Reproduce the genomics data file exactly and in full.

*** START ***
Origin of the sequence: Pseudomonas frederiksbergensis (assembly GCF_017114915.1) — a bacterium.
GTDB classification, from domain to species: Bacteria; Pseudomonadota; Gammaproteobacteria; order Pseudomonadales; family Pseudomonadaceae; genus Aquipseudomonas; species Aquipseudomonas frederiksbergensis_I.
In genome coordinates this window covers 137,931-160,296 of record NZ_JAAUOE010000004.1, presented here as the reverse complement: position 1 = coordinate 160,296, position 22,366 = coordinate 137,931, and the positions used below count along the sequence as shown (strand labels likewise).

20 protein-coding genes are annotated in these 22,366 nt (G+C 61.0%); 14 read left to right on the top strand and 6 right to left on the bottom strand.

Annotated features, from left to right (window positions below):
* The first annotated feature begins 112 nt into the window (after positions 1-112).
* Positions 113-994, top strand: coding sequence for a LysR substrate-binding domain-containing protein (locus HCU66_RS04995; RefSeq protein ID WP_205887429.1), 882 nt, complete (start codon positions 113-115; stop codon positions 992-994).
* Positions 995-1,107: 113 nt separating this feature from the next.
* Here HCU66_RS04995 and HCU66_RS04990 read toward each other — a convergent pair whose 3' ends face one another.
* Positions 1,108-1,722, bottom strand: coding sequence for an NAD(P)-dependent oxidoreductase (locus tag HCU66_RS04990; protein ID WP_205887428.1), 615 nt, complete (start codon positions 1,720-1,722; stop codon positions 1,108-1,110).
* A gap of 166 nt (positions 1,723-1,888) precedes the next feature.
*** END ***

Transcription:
Origin of the sequence: Pseudomonas frederiksbergensis (assembly GCF_017114915.1) — a bacterium.
GTDB classification, from domain to species: Bacteria; Pseudomonadota; Gammaproteobacteria; order Pseudomonadales; family Pseudomonadaceae; genus Aquipseudomonas; species Aquipseudomonas frederiksbergensis_I.
In genome coordinates this window covers 137,931-160,296 of record NZ_JAAUOE010000004.1, presented here as the reverse complement: position 1 = coordinate 160,296, position 22,366 = coordinate 137,931, and the positions used below count along the sequence as shown (strand labels likewise).

20 protein-coding genes are annotated in these 22,366 nt (G+C 61.0%); 14 read left to right on the top strand and 6 right to left on the bottom strand.

Annotated features, from left to right (window positions below):
* The first annotated feature begins 112 nt into the window (after positions 1-112).
* Positions 113-994, top strand: coding sequence for a LysR substrate-binding domain-containing protein (locus HCU66_RS04995; RefSeq protein ID WP_205887429.1), 882 nt, complete (start codon positions 113-115; stop codon positions 992-994).
* Positions 995-1,107: 113 nt separating this feature from the next.
* Here HCU66_RS04995 and HCU66_RS04990 read toward each other — a convergent pair whose 3' ends face one another.
* Positions 1,108-1,722, bottom strand: coding sequence for an NAD(P)-dependent oxidoreductase (locus tag HCU66_RS04990; protein ID WP_205887428.1), 615 nt, complete (start codon positions 1,720-1,722; stop codon positions 1,108-1,110).
* A gap of 166 nt (positions 1,723-1,888) precedes the next feature.